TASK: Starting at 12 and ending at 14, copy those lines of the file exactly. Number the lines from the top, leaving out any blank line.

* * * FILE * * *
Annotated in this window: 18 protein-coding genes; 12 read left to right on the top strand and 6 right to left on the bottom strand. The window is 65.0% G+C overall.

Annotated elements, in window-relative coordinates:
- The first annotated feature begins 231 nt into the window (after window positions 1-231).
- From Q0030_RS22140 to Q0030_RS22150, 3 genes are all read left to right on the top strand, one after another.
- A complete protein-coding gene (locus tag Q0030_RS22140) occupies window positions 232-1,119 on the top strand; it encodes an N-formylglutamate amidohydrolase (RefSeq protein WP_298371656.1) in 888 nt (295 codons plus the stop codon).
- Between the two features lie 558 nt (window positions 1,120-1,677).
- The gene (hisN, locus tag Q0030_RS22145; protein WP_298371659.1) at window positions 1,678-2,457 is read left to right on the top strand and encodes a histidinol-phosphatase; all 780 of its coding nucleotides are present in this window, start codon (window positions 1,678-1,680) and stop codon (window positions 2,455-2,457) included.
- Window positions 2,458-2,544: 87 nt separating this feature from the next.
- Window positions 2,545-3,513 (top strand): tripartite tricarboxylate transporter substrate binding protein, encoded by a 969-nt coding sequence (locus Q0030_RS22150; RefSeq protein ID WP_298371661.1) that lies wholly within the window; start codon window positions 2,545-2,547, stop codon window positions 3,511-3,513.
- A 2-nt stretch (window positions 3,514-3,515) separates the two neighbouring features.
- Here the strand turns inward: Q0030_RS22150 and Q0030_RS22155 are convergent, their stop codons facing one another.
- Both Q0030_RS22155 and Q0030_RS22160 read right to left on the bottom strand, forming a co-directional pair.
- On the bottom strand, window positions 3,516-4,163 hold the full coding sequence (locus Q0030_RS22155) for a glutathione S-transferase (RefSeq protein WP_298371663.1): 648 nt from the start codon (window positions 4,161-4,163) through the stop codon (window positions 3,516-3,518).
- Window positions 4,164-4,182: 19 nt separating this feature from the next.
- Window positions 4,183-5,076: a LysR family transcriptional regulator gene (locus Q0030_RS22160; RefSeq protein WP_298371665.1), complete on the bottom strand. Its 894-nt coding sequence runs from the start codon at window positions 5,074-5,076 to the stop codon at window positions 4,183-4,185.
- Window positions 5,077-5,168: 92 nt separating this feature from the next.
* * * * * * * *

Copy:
- Both Q0030_RS22155 and Q0030_RS22160 read right to left on the bottom strand, forming a co-directional pair.
- On the bottom strand, window positions 3,516-4,163 hold the full coding sequence (locus Q0030_RS22155) for a glutathione S-transferase (RefSeq protein WP_298371663.1): 648 nt from the start codon (window positions 4,161-4,163) through the stop codon (window positions 3,516-3,518).
- Window positions 4,164-4,182: 19 nt separating this feature from the next.